What should be considered success for the Reggae Girlz at this year's World Cup?

By May 20, 2019
Leighton Levy

Leighton Levy is a journalist with 28 years’ experience covering crime, entertainment, and sports. He joined the staff at SportsMax.TV as a content editor two years ago and is enjoying the experience of developing sports content and new ideas. At SportsMax.tv he is pursuing his true passion - sports.

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  • Heavy loss to Australia wasn't true reflection of game claims Jamaica goal-scorer Solaun Heavy loss to Australia wasn't true reflection of game claims Jamaica goal-scorer Solaun

    Jamaica history-making goal scorer Havana Solaun does not believe a 4-1 spanking at the hands of Australia was a fair reflection of the team’s final performance at the FIFA Women’s World Cup on Tuesday.

    The lopsided result, the third for the Reggae Girlz meant the team conceded 12 goals in three matches, a total just behind Thailand’s 18.  Despite the result, the performance was in truth, the team’s best to date.

    Just as they had for most of the tournament, the Jamaican’s struggled at the defensive end and the Australian’s were let off the hook after the team conceded two soft goals.  After 180 plus minutes, however, it was a proud moment for Solaun who became the first Jamaican woman and second Jamaican to score at a World Cup tournament.  Robbie Earle netted for Jamaica’s men at that team’s debut at the 1998 World Cup.

    “It was a bitter sweet moment.  It’s not the result we wanted but I think as a team we are growing every game and I think that’s the goal,” Solaun said.

    “Every game on the world stage is a good game.  Every game is a battle.  I don’t necessarily think the score line reflected the game but every day you have to come out,” she added.

     

  • 'Reggae Girlz needed better preparation' -  Jamaica women's team coach Menzies calls for JFF help 'Reggae Girlz needed better preparation' - Jamaica women's team coach Menzies calls for JFF help

    Jamaica national women’s team coach Hue Menzies has called on the Jamaica Football Federation (JFF) to better help prepare the team if they are to be competitive at the FIFA World Cup.

    The team’s maiden appearance at the global football showpiece ended on Tuesday.  It was a chastening experience.  The national team ended the campaign with a 4-1 loss to Australia, which meant that they had conceded a total of 11 goals in four games.  The results had also included a 3-0 loss to Brazil and a 5-0 drubbing at the hands of Italy. 

    The team’s final appearance against the Australians was, however, by far its most promising as slick passes around the pitch, particularly in the second half, created several scoring opportunities. It was one of those chances that saw Havana Solaun make history as the first women to score for the country at the World Cup.  Despite several lopsided results, after finding themselves in a tough group, Menzies insisted he was proud of the team’s performance, especially in the curtain closer.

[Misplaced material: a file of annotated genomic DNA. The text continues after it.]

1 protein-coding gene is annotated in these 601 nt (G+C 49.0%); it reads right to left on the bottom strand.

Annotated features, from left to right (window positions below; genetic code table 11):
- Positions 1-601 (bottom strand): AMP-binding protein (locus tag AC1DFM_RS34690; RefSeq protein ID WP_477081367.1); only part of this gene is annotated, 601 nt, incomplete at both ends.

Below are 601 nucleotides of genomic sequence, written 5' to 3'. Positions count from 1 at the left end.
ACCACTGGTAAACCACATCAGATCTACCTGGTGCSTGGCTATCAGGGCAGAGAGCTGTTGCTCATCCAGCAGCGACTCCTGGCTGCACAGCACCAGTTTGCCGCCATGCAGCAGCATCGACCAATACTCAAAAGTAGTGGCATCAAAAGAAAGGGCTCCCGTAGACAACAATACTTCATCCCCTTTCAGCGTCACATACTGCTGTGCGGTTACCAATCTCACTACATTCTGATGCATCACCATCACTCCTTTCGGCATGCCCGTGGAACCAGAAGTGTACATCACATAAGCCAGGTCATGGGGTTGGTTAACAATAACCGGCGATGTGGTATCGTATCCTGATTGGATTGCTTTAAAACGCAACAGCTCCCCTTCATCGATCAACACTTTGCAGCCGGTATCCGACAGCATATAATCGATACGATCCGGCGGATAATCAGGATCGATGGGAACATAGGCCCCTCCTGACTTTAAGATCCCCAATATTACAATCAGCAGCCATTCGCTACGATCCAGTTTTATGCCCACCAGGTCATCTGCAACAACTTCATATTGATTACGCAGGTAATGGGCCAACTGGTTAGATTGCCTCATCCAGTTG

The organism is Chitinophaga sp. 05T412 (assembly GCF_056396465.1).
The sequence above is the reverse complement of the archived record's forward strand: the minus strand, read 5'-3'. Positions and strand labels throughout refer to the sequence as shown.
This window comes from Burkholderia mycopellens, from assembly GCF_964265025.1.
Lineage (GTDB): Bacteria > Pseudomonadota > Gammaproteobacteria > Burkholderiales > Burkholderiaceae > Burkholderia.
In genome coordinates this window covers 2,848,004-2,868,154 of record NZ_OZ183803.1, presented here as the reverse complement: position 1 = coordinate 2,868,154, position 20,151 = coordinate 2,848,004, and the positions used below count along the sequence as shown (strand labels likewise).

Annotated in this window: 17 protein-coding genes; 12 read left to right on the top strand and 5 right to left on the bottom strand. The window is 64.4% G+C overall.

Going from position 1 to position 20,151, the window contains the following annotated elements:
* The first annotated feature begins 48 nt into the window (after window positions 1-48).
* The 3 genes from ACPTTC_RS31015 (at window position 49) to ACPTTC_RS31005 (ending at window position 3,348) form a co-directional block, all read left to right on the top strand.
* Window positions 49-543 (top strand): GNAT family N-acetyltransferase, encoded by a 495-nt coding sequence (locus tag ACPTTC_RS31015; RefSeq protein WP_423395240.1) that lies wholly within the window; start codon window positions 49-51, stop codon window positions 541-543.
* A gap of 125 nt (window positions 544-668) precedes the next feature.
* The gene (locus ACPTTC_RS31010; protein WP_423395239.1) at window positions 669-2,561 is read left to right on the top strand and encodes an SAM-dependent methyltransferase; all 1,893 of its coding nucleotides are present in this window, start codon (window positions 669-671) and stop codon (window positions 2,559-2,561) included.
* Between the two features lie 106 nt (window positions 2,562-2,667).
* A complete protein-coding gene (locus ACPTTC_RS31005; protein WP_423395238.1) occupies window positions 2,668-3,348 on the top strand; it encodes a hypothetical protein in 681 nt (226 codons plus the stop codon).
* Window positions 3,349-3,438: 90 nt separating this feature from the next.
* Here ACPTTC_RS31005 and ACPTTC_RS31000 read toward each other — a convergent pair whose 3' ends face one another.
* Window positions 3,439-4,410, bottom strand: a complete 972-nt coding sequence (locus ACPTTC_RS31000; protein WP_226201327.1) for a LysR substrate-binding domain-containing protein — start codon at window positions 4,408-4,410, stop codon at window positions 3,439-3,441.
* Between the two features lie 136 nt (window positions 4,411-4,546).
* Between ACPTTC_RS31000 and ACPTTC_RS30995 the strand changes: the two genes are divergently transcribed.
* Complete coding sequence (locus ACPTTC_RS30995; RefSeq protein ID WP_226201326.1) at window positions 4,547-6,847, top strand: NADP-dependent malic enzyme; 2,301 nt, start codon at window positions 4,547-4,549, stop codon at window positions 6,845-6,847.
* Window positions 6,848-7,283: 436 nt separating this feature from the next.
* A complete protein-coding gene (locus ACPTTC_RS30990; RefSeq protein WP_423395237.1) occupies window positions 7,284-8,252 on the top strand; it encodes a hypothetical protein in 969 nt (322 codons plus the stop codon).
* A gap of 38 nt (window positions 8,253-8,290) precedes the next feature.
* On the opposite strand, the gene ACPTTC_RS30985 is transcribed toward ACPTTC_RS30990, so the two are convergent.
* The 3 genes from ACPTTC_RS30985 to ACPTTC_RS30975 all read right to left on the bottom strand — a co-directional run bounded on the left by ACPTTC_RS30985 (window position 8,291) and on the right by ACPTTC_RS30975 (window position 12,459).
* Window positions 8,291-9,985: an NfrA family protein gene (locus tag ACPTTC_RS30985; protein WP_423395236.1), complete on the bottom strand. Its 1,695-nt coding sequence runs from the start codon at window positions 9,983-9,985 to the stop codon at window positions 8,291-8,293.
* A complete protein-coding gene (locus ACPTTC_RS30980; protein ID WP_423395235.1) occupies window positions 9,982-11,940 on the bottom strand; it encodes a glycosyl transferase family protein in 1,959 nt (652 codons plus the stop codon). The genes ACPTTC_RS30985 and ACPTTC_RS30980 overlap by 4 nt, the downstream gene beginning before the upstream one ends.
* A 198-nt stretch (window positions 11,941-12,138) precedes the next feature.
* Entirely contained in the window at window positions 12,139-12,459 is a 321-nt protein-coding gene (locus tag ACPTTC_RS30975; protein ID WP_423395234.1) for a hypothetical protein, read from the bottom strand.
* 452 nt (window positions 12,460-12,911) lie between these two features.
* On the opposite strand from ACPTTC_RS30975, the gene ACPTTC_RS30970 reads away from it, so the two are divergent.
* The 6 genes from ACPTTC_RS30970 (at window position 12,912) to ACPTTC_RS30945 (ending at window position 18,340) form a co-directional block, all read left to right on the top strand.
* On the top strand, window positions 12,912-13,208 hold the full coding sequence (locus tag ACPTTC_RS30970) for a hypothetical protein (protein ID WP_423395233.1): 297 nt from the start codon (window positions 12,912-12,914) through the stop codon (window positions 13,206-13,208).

“We never gave up.  We gave it the tallawah effort and that we knew that could do,” Menzies said following the match. 

    “Our game plan worked but we just had to execute better.  We gave up some sloppy goals in the second half,” he added.

    In order to make an impact at a tournament of the scale of the World Cup, however, Menzies believes the team’s preparation needed to be a lot better.

    “Our preparation is important.  How do we prepare?  The Federation has to understand that this is not something that we just go out and we play Caribbean teams.  We have to play teams in Europe in order to get to this stage.”

    The Jamaicans were the first English-speaking Caribbean team to qualify for the FIFA Women’s World Cup.

     

  • ' I felt like I deserved to be in the national team' - Maiden double strike delights patient Orgill ' I felt like I deserved to be in the national team' - Maiden double strike delights patient Orgill

    Jamaica two-goal hero Dever Orgill has expressed delight with getting the national team off to a flying start at the CONCACAF Gold Cup on Tuesday.

    The 31-year-old forward found the back of the net early and then late in the first half to give the home team a comfortable 2-0 lead by half-time.  A furious second-half rally saw the Hondurans grab early and late goals of their own, before succumbing to a 2-0 defeat. 

    “It was very important for me to score these two goals today because I have been playing for the national team since I was under-15 and I hadn’t scored a goal for the senior team.  It was nice to score in front of these fans,” Orgill said in an interview with SportsMax.tv.

    The goals marked the first time the forward was finding the back of the net for the senior team. 

    As one of the country’s brightest youth prospects, Orgill made his debut for the national team, under Whitmore, nine years ago.  The forward, however, fell off the radar for several years and was limited to sporadic appearances until the current spell.  Based on the evidence so far, however, Orgill has certainly fought for and deserves a spot in the current squad.

     

    “I think being out of the national team for a little while helped me to get back in.  I felt like I deserved to be in the national team but there is a time and place for everything," Orgill said

    "Those times that I wasn’t a part of it I think it wasn’t my time but I continued to play well in my club teams and here I am today with the chance to come here and show that I deserve to be here with the group of guys and the coach Theodore Whitmore who gave me my first call up for the men’s senior team."

     

     

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